The 'Malnourished' Life Of MPs

Most probably, Hon Ursula Owusu was saying the plain truth when she boldly came out to disclose that she sometimes struggles to cater for her family.

After undertaking my mandatory one year national service at the Parliament of Ghana and serving as a Special Assistant to an MP for over six (6) years, I have come to appreciate the enormous challenges that confront our MPs. The experience helped changed a perception I had that MPs were very rich people.

Look, there were countless times when we had to borrow fuel to power our car back to Accra because all the monies we carried to the constituency were used on the constituents.

There were also times when we had to sneak out of the constituency at midnight because we could no longer cater the needs of those constituents who were going to troop to the MP’s residence the next morning.

As early as 5:00 a.m. you have people knocking at your door to come and see “Honourable” with all kinds of request some of which were absurd but the MP had to listen to them anyway.

As the assistant to the MP, one of my major roles was to prepare breakfast for all those who visited the MP in the morning because you “dare not” take tea while they look on. 

Interestingly, many of the MPs are not bold enough to come out publicly and disclose some of this information, apparently for fear of incurring the wrath of their constituents.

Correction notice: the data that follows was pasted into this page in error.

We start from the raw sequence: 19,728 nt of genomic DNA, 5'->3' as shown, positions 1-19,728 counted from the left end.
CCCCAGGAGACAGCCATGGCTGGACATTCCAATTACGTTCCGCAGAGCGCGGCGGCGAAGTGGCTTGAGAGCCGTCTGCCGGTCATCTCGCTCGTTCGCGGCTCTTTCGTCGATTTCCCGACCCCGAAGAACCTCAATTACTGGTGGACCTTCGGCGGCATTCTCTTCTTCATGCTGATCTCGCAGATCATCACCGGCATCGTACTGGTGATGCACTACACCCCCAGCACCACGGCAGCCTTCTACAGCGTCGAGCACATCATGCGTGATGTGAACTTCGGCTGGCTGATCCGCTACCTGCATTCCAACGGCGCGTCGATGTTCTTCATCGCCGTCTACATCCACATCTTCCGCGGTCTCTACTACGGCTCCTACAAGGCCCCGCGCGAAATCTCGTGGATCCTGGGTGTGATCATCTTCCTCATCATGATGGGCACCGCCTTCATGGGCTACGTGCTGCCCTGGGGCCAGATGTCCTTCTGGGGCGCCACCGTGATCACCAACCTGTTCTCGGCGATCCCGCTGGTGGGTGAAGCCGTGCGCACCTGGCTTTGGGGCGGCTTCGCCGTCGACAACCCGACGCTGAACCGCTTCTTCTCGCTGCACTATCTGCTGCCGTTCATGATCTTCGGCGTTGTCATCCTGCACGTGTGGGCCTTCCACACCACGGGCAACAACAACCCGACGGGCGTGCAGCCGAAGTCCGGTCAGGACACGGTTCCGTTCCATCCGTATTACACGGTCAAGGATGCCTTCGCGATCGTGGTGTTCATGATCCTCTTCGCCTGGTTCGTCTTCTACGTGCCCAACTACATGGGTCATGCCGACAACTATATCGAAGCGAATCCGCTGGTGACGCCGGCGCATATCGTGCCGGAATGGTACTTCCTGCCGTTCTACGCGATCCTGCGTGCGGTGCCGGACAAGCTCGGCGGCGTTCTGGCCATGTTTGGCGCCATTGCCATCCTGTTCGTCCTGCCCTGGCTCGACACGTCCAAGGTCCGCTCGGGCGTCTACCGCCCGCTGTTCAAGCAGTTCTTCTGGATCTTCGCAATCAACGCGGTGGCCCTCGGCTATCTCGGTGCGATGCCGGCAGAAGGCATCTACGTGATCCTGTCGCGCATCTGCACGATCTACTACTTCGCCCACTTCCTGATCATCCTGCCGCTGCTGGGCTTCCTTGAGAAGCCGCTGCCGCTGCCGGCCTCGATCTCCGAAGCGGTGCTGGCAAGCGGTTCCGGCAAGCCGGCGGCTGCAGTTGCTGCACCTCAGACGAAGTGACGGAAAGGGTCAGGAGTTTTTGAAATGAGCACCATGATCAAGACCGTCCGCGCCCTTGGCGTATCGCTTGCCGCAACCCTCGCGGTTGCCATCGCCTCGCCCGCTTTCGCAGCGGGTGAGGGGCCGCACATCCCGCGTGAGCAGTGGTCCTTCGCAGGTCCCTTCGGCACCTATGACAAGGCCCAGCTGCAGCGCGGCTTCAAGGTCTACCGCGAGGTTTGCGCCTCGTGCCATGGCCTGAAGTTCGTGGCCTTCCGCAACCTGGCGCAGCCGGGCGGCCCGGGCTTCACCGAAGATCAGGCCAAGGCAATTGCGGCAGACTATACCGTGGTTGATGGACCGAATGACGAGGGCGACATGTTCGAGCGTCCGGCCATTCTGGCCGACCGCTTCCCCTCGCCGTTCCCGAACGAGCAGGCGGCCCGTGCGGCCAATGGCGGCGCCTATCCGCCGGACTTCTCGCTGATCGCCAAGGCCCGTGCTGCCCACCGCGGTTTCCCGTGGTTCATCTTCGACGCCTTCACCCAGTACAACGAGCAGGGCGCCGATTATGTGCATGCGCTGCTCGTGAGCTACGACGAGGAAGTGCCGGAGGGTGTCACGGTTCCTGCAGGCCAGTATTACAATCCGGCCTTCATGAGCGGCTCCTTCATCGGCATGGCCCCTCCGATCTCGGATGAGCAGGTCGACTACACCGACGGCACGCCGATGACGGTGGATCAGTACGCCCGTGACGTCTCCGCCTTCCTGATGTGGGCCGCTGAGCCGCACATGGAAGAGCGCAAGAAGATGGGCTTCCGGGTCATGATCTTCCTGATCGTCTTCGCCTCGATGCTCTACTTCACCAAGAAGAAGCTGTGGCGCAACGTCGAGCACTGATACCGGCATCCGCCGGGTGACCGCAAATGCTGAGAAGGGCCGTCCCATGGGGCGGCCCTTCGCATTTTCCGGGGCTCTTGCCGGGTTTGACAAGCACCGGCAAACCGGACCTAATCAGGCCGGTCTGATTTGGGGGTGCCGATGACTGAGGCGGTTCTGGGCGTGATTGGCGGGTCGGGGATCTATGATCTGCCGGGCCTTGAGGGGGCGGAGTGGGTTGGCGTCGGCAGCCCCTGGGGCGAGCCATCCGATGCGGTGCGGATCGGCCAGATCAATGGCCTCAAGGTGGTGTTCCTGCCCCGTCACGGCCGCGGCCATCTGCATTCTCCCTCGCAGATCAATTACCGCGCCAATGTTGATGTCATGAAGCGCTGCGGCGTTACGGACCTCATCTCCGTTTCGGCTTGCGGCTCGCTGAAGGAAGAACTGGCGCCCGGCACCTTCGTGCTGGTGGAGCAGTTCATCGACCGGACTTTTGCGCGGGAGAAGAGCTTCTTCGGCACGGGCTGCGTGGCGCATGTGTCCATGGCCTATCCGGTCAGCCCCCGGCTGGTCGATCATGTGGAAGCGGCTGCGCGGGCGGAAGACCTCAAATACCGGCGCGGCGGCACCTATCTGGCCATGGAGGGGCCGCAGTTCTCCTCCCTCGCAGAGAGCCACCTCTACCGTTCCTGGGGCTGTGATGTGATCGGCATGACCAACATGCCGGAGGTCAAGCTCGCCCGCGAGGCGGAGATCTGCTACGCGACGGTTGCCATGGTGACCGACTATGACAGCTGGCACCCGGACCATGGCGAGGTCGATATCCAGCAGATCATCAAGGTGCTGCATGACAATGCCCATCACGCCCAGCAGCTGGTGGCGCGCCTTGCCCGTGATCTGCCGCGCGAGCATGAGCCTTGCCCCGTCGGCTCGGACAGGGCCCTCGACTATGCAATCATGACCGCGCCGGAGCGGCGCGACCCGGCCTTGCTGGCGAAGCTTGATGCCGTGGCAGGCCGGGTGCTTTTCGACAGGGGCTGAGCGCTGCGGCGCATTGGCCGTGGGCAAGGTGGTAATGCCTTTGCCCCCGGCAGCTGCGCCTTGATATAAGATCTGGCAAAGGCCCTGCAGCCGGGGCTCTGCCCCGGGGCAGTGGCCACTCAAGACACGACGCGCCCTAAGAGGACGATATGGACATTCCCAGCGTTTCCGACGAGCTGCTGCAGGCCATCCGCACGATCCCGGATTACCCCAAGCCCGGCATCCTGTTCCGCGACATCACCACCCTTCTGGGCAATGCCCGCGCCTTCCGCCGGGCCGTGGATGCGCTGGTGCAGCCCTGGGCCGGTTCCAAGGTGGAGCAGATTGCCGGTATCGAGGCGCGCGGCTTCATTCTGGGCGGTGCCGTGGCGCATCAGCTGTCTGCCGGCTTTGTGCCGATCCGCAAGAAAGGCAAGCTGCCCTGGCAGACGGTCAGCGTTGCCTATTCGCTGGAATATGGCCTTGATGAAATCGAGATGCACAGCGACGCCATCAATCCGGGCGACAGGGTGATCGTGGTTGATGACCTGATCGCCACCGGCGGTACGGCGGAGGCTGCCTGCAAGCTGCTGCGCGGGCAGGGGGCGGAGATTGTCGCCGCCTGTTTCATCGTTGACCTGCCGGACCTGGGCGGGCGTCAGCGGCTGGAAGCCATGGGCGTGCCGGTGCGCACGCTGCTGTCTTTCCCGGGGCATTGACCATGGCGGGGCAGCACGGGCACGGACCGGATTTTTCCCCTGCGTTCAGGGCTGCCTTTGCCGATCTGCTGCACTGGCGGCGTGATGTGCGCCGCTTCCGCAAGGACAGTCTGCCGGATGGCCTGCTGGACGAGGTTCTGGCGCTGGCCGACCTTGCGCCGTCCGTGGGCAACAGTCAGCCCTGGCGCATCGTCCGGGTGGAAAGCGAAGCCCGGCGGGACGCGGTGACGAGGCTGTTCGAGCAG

It is against this background that I see the call on Hon. Ursula by Mr. Frankline Asare-Donkoh , a Political Scientist and  Media Expert to resign as misplaced and harsh.

Basically, what I want to say is that Members of Parliament are always under intense financial pressure from their constituents.

I personally believe among the three arms of state: The Executive, The Judiciary and the Legislature, the MPs are the ‘most malnourished’.   A judge or minister of state does not have to share his or her salary with anyone but the MP must share it the constituents.

In fact, I pity the Parliamentary Aspirants who go about paying monies to delegates to enable them materialize their dreams of getting to Parliament. They may be laughing at the wrong side of their mouths.